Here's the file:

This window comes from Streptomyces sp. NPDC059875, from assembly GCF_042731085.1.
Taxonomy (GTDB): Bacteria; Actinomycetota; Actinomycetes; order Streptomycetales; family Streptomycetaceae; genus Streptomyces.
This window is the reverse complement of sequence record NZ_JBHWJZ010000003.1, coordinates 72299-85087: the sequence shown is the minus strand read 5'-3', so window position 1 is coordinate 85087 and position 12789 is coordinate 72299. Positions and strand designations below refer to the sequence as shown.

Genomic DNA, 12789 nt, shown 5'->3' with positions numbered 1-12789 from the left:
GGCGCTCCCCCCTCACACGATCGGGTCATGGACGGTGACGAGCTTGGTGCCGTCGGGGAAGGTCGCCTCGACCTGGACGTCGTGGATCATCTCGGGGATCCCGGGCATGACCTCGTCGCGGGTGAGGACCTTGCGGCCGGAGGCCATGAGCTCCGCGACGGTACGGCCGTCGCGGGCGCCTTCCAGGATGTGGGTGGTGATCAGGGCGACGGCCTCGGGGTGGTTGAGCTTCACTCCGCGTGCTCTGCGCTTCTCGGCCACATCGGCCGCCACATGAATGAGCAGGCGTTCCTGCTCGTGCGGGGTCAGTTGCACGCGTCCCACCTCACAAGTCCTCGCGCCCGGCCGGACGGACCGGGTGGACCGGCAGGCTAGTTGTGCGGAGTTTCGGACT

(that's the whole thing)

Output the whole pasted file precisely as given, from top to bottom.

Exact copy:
This window comes from Streptomyces sp. NPDC059875, from assembly GCF_042731085.1.
Taxonomy (GTDB): Bacteria; Actinomycetota; Actinomycetes; order Streptomycetales; family Streptomycetaceae; genus Streptomyces.
This window is the reverse complement of sequence record NZ_JBHWJZ010000003.1, coordinates 72299-85087: the sequence shown is the minus strand read 5'-3', so window position 1 is coordinate 85087 and position 12789 is coordinate 72299. Positions and strand designations below refer to the sequence as shown.

Genomic DNA, 12789 nt, shown 5'->3' with positions numbered 1-12789 from the left:
GGCGCTCCCCCCTCACACGATCGGGTCATGGACGGTGACGAGCTTGGTGCCGTCGGGGAAGGTCGCCTCGACCTGGACGTCGTGGATCATCTCGGGGATCCCGGGCATGACCTCGTCGCGGGTGAGGACCTTGCGGCCGGAGGCCATGAGCTCCGCGACGGTACGGCCGTCGCGGGCGCCTTCCAGGATGTGGGTGGTGATCAGGGCGACGGCCTCGGGGTGGTTGAGCTTCACTCCGCGTGCTCTGCGCTTCTCGGCCACATCGGCCGCCACATGAATGAGCAGGCGTTCCTGCTCGTGCGGGGTCAGTTGCACGCGTCCCACCTCACAAGTCCTCGCGCCCGGCCGGACGGACCGGGTGGACCGGCAGGCTAGTTGTGCGGAGTTTCGGACT